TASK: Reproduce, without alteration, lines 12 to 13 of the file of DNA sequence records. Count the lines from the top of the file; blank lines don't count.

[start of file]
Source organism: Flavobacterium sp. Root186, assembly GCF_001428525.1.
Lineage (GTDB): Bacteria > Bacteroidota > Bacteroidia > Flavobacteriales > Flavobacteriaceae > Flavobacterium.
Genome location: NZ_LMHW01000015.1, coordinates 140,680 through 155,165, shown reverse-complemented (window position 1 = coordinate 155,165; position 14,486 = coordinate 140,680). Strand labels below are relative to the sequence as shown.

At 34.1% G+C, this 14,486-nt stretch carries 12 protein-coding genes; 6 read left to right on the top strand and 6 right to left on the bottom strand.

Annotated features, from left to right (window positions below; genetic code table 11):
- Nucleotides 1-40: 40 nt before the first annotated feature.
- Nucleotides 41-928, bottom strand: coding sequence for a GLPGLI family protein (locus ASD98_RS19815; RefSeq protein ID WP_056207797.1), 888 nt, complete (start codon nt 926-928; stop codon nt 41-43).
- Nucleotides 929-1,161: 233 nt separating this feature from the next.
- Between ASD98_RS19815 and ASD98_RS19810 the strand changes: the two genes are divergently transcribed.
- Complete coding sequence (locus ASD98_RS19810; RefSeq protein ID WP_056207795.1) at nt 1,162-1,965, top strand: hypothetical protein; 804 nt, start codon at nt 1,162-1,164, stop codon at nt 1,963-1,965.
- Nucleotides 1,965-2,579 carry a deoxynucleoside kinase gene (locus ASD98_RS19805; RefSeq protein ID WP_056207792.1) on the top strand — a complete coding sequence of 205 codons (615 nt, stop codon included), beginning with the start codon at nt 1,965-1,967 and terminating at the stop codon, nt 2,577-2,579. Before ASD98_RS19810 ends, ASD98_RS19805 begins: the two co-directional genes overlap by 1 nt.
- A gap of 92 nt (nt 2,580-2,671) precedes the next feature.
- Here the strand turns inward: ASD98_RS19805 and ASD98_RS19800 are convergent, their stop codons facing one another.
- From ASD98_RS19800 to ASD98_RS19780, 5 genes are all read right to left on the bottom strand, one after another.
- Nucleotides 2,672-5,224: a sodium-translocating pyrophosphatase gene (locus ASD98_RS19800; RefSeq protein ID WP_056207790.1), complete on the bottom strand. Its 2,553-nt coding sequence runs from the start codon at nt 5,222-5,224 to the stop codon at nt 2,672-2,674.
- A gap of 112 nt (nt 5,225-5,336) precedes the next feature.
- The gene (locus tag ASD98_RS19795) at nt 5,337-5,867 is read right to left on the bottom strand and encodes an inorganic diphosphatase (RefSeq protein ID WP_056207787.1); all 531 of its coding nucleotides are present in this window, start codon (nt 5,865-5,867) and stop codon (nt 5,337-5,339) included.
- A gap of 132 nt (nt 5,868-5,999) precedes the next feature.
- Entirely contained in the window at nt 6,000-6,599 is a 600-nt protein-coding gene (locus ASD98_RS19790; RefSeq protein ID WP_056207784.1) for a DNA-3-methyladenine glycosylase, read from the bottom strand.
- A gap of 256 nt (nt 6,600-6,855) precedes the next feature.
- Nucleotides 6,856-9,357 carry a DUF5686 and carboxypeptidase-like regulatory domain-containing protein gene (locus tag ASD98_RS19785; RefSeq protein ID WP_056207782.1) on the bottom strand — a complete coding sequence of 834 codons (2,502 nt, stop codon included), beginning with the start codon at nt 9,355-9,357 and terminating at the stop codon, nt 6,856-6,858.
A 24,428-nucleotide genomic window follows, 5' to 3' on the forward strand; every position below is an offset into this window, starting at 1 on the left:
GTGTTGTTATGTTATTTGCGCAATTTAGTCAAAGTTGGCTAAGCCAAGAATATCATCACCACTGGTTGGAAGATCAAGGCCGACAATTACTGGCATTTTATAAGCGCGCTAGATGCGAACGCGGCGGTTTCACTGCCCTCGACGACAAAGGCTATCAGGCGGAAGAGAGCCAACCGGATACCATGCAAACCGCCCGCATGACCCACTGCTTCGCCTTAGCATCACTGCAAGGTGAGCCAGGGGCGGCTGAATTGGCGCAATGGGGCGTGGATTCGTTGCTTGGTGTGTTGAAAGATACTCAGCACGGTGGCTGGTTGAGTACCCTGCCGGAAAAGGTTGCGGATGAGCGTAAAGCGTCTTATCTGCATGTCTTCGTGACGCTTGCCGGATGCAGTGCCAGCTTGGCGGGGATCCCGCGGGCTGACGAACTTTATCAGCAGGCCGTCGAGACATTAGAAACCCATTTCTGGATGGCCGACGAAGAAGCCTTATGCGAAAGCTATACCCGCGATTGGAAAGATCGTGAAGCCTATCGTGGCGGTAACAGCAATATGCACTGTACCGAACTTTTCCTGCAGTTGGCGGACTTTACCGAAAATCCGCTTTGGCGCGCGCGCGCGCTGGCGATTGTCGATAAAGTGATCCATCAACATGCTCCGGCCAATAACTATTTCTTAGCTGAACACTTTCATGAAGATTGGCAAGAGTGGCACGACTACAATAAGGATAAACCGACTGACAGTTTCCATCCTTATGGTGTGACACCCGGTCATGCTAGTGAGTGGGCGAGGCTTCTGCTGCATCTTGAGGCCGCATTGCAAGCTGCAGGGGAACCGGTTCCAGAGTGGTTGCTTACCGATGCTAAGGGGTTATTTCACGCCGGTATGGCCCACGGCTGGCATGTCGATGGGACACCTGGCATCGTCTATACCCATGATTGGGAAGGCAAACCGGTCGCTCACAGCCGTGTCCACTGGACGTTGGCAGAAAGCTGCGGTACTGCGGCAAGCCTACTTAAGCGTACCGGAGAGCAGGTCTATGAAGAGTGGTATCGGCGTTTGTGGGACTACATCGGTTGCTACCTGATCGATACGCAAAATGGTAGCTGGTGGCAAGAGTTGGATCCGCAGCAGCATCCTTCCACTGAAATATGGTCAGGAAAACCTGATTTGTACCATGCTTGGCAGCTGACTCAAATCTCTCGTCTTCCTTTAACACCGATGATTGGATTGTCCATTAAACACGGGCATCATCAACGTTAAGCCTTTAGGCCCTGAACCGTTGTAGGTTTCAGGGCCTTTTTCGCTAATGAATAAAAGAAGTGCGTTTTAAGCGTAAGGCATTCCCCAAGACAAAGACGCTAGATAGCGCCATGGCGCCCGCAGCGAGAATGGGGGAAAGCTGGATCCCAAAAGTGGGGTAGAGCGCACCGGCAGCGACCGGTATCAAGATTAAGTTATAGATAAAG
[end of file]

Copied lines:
- A gap of 92 nt (nt 2,580-2,671) precedes the next feature.
- Here the strand turns inward: ASD98_RS19805 and ASD98_RS19800 are convergent, their stop codons facing one another.